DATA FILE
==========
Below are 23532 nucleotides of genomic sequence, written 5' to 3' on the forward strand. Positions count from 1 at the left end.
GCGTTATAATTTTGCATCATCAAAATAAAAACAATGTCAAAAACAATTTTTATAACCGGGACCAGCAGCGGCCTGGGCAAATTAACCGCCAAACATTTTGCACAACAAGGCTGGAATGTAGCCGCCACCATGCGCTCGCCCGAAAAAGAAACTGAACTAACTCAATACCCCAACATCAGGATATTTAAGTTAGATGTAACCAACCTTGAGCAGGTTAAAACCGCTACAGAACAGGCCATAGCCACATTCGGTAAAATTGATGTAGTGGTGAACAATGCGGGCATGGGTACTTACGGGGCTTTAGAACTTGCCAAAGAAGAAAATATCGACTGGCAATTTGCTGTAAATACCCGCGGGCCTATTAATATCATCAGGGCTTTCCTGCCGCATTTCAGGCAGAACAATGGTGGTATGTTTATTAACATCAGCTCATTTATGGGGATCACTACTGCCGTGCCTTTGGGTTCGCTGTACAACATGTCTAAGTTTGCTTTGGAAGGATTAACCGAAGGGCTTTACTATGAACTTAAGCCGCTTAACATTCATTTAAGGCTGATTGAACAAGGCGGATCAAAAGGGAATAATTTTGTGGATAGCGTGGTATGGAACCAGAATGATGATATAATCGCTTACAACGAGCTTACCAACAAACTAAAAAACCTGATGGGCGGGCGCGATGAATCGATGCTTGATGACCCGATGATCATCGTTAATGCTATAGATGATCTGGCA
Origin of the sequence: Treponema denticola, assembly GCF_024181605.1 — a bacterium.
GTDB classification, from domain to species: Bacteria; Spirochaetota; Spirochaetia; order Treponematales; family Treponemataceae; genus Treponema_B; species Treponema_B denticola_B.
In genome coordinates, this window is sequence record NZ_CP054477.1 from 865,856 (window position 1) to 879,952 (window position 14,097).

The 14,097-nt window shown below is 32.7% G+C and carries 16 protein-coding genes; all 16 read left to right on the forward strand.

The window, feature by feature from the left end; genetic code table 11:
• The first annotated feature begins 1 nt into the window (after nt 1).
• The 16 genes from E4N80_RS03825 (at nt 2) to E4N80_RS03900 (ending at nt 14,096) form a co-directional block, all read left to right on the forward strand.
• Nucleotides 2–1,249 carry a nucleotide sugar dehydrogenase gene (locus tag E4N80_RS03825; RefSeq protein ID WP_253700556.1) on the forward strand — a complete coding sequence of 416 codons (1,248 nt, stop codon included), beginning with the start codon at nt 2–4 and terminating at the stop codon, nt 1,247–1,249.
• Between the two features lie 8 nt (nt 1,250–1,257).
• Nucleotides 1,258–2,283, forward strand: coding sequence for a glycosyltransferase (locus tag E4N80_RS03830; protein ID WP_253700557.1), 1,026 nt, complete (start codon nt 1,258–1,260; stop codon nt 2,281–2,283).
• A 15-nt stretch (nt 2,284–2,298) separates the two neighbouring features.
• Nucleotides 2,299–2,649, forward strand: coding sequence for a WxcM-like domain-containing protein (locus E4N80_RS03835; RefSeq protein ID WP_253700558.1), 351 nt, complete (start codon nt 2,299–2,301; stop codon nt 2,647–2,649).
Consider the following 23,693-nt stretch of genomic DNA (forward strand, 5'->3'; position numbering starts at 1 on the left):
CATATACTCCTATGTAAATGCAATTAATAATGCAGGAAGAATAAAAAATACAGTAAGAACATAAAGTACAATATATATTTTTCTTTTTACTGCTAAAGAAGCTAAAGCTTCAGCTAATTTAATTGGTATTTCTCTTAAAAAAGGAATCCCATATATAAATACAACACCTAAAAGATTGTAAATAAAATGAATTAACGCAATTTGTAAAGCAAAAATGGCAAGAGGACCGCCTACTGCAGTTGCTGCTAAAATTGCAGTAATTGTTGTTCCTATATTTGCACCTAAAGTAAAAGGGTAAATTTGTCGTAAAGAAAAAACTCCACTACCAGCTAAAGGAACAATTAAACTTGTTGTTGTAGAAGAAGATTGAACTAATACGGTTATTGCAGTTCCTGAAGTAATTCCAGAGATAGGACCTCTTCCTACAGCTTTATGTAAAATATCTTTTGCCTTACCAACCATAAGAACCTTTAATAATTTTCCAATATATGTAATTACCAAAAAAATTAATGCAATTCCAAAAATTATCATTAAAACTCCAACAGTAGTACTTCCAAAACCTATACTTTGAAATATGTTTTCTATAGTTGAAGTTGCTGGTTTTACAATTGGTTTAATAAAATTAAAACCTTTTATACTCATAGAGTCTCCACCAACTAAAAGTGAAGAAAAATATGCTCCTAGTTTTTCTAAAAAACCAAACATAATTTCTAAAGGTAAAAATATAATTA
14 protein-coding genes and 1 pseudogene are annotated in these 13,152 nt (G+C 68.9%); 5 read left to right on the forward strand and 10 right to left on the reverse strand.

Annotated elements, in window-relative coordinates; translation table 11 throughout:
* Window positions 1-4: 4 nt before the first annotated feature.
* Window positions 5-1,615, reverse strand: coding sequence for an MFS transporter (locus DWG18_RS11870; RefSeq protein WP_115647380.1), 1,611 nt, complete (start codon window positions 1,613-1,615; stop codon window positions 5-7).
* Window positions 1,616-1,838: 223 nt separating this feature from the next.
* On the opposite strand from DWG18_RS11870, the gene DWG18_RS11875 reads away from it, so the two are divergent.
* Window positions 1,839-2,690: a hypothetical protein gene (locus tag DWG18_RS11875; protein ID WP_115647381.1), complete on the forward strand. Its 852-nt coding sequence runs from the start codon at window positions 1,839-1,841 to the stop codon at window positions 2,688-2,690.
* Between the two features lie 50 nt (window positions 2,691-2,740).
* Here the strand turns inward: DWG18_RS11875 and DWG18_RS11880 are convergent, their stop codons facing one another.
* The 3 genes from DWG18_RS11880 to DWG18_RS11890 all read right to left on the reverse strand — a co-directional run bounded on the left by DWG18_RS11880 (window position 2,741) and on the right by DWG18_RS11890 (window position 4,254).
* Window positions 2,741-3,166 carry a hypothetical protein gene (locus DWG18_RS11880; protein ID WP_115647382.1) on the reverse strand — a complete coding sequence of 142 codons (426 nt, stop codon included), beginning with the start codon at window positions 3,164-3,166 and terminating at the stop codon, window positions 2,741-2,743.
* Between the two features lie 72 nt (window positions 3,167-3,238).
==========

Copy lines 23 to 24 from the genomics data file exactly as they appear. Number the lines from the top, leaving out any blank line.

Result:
* Window positions 1,839-2,690: a hypothetical protein gene (locus tag DWG18_RS11875; protein ID WP_115647381.1), complete on the forward strand. Its 852-nt coding sequence runs from the start codon at window positions 1,839-1,841 to the stop codon at window positions 2,688-2,690.
* Between the two features lie 50 nt (window positions 2,691-2,740).